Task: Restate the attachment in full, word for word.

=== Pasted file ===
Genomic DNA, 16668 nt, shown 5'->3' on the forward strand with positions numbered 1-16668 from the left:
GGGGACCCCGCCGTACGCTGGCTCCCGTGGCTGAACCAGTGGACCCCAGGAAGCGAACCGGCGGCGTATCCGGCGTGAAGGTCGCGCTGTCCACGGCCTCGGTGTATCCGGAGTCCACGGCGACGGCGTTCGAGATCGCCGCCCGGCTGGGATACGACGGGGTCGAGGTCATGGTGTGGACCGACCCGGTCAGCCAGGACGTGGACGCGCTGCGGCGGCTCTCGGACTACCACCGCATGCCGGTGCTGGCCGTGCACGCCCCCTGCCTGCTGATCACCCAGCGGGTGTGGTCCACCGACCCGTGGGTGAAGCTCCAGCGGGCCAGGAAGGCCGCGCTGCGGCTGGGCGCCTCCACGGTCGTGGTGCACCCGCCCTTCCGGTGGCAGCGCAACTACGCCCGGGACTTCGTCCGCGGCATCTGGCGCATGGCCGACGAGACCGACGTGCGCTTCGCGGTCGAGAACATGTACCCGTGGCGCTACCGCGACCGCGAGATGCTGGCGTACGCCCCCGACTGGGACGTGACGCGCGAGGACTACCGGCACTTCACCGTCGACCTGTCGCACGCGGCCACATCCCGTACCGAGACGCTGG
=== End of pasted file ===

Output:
Genomic DNA, 16668 nt, shown 5'->3' on the forward strand with positions numbered 1-16668 from the left:
GGGGACCCCGCCGTACGCTGGCTCCCGTGGCTGAACCAGTGGACCCCAGGAAGCGAACCGGCGGCGTATCCGGCGTGAAGGTCGCGCTGTCCACGGCCTCGGTGTATCCGGAGTCCACGGCGACGGCGTTCGAGATCGCCGCCCGGCTGGGATACGACGGGGTCGAGGTCATGGTGTGGACCGACCCGGTCAGCCAGGACGTGGACGCGCTGCGGCGGCTCTCGGACTACCACCGCATGCCGGTGCTGGCCGTGCACGCCCCCTGCCTGCTGATCACCCAGCGGGTGTGGTCCACCGACCCGTGGGTGAAGCTCCAGCGGGCCAGGAAGGCCGCGCTGCGGCTGGGCGCCTCCACGGTCGTGGTGCACCCGCCCTTCCGGTGGCAGCGCAACTACGCCCGGGACTTCGTCCGCGGCATCTGGCGCATGGCCGACGAGACCGACGTGCGCTTCGCGGTCGAGAACATGTACCCGTGGCGCTACCGCGACCGCGAGATGCTGGCGTACGCCCCCGACTGGGACGTGACGCGCGAGGACTACCGGCACTTCACCGTCGACCTGTCGCACGCGGCCACATCCCGTACCGAGACGCTGG